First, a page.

The company behind some of the UK’s biggest bingo brands has confirmed that it will be continuing to help sponsor some of Britain’s most talented young athletes. Not only is Entain currently helping some of this year’s entrants at the Paralympic Games in Tokyo, but it has also confirmed that it will be doubling its funding to SportsAid.
SportsAid aims to “enrich the lives” of young British athletes “by recognising and nurturing their abilities through and beyond sport”. While it hosts an annual SportsAid Week (this years will be held from 20th to 26th September) during which members of the public and companies can help to raise funds, it also needs long-term commitments from partners to achieve its goals.
The Entain Foundation is now one of the charity’s largest corporate partners following the news that Entain aims to double its existing financial commitment to approximately £500,000 by 2024.
How Entain helped athletes in this year’s Olympics
Entain sponsored two of Team GB’s star athletes at the Tokyo Olympics.
Hannah Williams, a 400m relay athlete and sister of Jodie Williams, came 5th in the final relay race while Beth Schriever took home the gold medal in the women’s BMX race.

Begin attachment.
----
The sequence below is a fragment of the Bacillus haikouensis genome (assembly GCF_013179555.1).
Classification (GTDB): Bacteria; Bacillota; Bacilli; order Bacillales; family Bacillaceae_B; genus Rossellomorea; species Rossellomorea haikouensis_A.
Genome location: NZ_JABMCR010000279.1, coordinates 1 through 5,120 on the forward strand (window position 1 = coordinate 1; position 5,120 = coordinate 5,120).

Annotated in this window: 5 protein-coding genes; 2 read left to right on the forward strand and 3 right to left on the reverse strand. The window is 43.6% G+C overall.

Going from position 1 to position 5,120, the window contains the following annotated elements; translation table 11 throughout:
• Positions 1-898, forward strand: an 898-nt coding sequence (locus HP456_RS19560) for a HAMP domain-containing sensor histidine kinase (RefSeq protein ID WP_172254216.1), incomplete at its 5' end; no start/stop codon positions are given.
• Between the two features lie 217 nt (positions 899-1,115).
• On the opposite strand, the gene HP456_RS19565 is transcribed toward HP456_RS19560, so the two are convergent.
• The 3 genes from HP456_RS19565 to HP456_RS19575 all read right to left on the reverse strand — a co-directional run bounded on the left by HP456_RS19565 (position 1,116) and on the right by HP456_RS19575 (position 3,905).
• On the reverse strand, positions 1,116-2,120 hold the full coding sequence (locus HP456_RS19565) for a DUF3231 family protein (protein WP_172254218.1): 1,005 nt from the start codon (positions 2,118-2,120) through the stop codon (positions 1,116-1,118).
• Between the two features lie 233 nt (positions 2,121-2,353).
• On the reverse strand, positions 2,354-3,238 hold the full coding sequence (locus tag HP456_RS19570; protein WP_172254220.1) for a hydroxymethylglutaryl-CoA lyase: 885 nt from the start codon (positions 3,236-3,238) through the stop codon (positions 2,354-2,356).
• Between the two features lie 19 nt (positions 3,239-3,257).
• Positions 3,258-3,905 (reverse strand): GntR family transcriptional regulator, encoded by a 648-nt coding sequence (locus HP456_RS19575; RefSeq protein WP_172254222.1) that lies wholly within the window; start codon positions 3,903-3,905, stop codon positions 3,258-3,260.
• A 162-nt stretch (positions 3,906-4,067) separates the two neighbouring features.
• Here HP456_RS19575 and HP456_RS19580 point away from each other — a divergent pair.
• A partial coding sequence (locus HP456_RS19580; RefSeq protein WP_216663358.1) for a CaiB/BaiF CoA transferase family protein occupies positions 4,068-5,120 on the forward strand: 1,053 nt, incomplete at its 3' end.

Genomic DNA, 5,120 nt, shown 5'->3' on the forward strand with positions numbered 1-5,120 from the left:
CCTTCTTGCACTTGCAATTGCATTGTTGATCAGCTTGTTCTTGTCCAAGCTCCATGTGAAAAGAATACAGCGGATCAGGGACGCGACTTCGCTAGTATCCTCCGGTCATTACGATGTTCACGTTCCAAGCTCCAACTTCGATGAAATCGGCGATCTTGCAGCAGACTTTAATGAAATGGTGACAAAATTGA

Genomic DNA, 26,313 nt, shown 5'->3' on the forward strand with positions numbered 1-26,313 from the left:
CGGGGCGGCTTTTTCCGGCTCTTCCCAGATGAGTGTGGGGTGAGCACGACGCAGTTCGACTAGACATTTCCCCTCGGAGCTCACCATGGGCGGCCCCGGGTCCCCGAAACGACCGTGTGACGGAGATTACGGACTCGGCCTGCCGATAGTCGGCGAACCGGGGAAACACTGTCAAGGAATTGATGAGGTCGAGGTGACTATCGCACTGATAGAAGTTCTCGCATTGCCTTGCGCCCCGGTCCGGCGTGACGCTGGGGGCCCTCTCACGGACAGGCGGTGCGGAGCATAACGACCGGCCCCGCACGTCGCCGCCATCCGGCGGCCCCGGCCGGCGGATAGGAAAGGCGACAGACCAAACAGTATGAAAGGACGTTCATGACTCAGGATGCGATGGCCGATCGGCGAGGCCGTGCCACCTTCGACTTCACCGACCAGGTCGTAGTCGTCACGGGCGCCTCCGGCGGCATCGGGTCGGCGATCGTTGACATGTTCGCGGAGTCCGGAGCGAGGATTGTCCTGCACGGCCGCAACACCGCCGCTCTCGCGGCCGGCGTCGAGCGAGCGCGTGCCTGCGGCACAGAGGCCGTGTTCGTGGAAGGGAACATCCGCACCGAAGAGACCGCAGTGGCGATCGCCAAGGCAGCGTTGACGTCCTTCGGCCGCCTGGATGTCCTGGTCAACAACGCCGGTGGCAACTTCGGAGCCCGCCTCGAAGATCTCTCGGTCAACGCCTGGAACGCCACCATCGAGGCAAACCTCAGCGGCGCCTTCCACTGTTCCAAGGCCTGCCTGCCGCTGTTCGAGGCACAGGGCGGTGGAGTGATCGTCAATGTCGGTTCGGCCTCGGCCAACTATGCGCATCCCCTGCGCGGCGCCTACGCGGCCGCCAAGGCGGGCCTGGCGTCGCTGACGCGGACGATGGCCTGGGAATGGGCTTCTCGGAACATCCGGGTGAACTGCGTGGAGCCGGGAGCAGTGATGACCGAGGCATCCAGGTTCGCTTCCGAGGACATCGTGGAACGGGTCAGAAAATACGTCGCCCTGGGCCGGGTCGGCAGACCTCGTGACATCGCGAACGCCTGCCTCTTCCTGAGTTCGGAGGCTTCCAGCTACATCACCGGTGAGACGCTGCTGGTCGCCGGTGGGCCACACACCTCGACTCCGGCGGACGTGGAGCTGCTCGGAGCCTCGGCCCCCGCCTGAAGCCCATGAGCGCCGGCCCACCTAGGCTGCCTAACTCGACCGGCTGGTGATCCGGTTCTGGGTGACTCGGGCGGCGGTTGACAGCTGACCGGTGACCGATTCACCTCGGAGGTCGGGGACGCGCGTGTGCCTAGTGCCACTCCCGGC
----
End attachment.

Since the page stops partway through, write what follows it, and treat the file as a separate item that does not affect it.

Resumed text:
SportsAid and its partners such as Entain have also helped 165 of the 227 members of Team GB’s Paralympics squad at some point in their careers.
What else does the Entain Foundation do?
As well as providing financial assistance to SportsAid, Entain also helps the sports charity with personal development opportunities and recognition. As part of its efforts, Entain helps to deliver workshops for athletes and their families to give them expert advice on important topics such as dealing with the media, mental wellbeing and nutrition.
The Foundation also supports treatment, education and research into the area of problem gambling. It helps several key initiatives including GamCare, YGAM (Young Gamers and Gamblers Education Trust), GambleAware, Leon House Residential Rehabilitation Clinic, Gamban, Gordon Moody Association, and the Division on Addiction at Cambridge Health Alliance (a Harvard Medical School teaching hospital).